Faithful in My Fashion


1h 21m 1946
Faithful in My Fashion

Brief Synopsis

A sailor on leave causes problems at the department store his girlfriend manages.

Film Details

Genre
Comedy
Romance
Drama
Release Date
Aug 22, 1946
Premiere Information
not available
Production Company
Metro-Goldwyn-Mayer Corp.
Distribution Company
Loew's Inc.
Country
United States

Technical Specs

Duration
1h 21m
Sound
Mono (Western Electric Sound System)
Color
Black and White
Theatrical Aspect Ratio
1.37 : 1
Film Length
8 reels

Synopsis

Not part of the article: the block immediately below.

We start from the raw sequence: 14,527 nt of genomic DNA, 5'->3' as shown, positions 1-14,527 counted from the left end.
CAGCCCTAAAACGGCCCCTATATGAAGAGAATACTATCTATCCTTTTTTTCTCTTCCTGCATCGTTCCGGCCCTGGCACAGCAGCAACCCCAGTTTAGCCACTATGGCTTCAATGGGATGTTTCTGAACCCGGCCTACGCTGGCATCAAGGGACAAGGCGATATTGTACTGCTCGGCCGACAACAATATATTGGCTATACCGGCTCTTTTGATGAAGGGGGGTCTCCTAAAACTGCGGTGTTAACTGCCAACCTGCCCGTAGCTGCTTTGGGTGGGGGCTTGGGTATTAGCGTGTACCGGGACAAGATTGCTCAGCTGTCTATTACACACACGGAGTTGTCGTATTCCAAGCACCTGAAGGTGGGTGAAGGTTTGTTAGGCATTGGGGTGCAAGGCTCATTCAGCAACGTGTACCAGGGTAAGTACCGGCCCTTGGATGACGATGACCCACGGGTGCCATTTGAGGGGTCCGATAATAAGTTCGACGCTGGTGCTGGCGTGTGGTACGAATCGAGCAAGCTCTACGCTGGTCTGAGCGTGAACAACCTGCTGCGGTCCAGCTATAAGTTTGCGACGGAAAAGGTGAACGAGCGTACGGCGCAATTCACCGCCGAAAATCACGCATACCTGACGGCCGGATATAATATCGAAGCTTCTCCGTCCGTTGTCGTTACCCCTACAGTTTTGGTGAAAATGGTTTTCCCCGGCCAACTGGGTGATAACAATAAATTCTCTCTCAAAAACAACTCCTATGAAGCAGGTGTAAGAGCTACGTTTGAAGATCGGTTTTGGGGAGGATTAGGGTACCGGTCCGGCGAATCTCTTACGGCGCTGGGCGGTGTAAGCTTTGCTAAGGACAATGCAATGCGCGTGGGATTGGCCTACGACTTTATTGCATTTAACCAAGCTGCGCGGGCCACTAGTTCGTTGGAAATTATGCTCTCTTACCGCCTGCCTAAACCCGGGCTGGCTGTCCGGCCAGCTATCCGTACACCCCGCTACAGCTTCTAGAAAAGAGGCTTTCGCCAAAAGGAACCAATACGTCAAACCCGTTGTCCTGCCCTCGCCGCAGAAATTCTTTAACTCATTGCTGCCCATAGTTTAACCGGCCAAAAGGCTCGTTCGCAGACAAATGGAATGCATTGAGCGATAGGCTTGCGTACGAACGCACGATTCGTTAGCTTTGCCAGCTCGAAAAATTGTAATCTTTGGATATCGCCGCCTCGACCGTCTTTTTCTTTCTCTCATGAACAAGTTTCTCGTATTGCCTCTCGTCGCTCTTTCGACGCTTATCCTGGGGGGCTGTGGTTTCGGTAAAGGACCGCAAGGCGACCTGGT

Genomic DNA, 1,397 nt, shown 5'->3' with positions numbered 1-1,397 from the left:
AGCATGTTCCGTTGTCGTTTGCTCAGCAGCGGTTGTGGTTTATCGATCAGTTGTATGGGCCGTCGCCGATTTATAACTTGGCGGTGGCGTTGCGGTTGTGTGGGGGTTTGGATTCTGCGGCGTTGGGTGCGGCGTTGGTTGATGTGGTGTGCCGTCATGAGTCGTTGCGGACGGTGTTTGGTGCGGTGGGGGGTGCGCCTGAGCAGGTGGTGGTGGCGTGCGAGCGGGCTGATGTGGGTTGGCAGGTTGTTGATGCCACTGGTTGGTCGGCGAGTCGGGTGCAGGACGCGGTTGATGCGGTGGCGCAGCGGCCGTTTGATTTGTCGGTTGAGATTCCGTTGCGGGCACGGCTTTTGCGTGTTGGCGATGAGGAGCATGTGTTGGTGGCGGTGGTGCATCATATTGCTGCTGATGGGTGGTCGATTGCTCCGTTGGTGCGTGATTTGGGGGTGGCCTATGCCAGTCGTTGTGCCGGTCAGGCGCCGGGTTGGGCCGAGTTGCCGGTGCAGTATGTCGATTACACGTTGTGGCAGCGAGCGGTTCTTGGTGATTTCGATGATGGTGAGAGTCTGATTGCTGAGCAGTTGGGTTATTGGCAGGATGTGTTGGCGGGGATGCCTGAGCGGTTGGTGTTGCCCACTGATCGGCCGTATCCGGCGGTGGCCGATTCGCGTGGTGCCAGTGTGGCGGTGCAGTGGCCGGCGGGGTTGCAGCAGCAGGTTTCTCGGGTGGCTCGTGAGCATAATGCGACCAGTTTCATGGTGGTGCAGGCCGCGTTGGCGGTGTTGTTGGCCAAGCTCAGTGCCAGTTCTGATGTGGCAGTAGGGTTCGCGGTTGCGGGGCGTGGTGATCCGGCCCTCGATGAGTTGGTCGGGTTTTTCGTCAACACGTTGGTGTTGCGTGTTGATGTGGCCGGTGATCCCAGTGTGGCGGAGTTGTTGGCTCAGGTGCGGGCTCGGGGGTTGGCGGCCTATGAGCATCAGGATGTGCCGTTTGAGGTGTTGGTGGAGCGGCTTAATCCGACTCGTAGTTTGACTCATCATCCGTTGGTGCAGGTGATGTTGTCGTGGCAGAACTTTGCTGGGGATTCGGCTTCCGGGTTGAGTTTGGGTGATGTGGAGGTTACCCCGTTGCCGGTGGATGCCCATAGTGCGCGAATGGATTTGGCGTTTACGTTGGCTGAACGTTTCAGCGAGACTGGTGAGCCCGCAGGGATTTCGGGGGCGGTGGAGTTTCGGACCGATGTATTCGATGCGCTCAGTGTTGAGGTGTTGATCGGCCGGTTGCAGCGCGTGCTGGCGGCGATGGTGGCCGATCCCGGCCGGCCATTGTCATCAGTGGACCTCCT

Hoping to find everything just as he had left it four years ago, soldier Jeff Compton, who is home on a two-week furlough, visits the New York City department store in which he worked and surprises his former co-worker and sweetheart Jean Kendrick with a kiss. Jean, who is now an executive with the store, has since fallen out of love with Jeff, however, and is dating Walter Medcraft in the accounting department. As Jean never returned the engagement ring that Jeff sent to her while he was away, Jeff believes that she is still his fiancé. Realizing that Jeff is about to get his heart broken, Dilworthy and other department employees band together and, with Jean's consent, work diligently to prevent Jeff from learning the truth about his failed engagement. While Walter is out of town on business, Jean is temporarily assigned to the stock room to keep her away from the other store employees, who might reveal the truth. Jean tries to make the best of her temporary demotion while clumsily hiding her ineptitude at menial stockroom tasks, but trouble mounts when Jeff makes plans for an immediate wedding. After stalling Jeff's rush to marriage, Jean makes hasty arrangements to move back into her former, and more modest, West Tenth street apartment so that Jeff will not suspect that she become more successful. Professor Boris Riminoffsky, a music teacher and a romantic idealist who is currently living in Jean's old apartment, gladly gives up his apartment for two weeks when he learns that it will be done in the name of love. No sooner does Riminoffsky step out of his apartment than Jeff arrives ready to seduce his sweetheart. While Jeff plays a romantic tune for Jean on the piano, Riminoffsky and Dilworthy, who have been getting drunk in a bar, decide to help keep things moving along for the couple by returning to the apartment after Jeff and Jean leave and turning it into a "garden of Eden" honeymoon suite. Jeff, still with marriage on his mind, takes Jean for a drive up the coast to visit his great-grandfather and to present her with a gift. Soon after Jeff and Jean return to New York, Jeff visits Walter, who has returned from his trip. Jeff informs him that he plans to marry "Miss 916," and Walter is happy for Jeff until he realizes that "Miss 916" is Jean. When Jeff ducks out of Walter's office to buy Jean a wedding ring, Jean tells Walter the truth about her relationship with Jeff. Meanwhile, Jeff learns the truth about Jean and Walter from the jeweler, who has the ring that Walter ordered for Jean ready for delivery. Jeff is devastated by the revelation, but the situation is soon remedied when the department employs a new scheme to reunite Jeff and Jean, and Jean forsakes her relationship with Walter. The department staff, watching anxiously as Jeff and Jean are brought together in a store display, declare the couple "sold" when they profess their love for each other.